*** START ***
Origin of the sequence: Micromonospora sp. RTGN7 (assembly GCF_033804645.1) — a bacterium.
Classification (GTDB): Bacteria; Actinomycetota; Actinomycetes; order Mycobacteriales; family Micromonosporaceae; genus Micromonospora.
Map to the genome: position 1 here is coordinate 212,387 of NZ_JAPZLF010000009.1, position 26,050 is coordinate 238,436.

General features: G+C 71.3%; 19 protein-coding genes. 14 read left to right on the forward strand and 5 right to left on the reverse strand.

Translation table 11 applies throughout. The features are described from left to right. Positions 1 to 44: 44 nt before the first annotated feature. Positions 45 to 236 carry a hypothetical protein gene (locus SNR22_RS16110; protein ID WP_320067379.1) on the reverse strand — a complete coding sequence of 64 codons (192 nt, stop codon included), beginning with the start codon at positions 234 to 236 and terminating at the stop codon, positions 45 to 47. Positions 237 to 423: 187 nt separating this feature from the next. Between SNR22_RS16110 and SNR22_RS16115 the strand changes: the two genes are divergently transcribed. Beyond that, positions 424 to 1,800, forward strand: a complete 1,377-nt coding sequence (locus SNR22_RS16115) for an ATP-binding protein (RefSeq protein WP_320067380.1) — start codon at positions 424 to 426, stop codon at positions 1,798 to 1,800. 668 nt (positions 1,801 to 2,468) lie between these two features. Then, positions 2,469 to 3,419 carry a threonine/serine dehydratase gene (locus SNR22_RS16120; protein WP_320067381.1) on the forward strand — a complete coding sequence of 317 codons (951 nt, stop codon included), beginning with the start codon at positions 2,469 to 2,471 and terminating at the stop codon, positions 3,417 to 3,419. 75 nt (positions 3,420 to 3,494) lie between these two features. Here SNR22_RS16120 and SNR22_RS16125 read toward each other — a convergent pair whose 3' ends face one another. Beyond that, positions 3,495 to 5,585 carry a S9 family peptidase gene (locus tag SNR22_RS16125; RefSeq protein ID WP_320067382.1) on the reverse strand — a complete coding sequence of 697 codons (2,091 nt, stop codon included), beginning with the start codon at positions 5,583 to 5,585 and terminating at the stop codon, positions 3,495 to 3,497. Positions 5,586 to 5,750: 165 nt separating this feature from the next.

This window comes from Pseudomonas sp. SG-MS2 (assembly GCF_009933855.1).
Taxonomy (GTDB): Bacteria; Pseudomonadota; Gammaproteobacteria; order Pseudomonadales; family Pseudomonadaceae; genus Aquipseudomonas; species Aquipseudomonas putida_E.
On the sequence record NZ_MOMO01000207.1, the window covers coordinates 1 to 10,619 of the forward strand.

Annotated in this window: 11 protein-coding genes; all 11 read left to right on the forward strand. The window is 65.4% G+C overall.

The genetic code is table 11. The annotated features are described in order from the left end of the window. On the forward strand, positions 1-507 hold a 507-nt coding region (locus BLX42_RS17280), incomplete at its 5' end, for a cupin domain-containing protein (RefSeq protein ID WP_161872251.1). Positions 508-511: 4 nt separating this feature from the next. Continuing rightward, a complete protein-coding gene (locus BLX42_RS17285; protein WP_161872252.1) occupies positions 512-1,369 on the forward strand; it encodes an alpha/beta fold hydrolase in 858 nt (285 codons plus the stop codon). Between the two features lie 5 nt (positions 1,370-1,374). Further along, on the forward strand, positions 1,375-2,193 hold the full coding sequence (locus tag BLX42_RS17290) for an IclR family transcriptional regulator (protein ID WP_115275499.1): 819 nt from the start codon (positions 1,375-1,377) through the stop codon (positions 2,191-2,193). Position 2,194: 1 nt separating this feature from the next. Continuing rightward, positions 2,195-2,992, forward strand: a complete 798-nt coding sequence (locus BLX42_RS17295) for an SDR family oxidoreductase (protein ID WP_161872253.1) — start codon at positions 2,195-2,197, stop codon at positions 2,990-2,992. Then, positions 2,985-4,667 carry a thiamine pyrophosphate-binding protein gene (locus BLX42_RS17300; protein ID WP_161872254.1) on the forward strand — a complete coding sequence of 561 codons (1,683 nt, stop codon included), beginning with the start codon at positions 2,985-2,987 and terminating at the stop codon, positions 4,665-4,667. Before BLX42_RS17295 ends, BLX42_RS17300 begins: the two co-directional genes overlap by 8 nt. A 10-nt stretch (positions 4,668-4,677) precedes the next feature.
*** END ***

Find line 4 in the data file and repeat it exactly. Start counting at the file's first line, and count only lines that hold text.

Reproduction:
General features: G+C 71.3%; 19 protein-coding genes. 14 read left to right on the forward strand and 5 right to left on the reverse strand.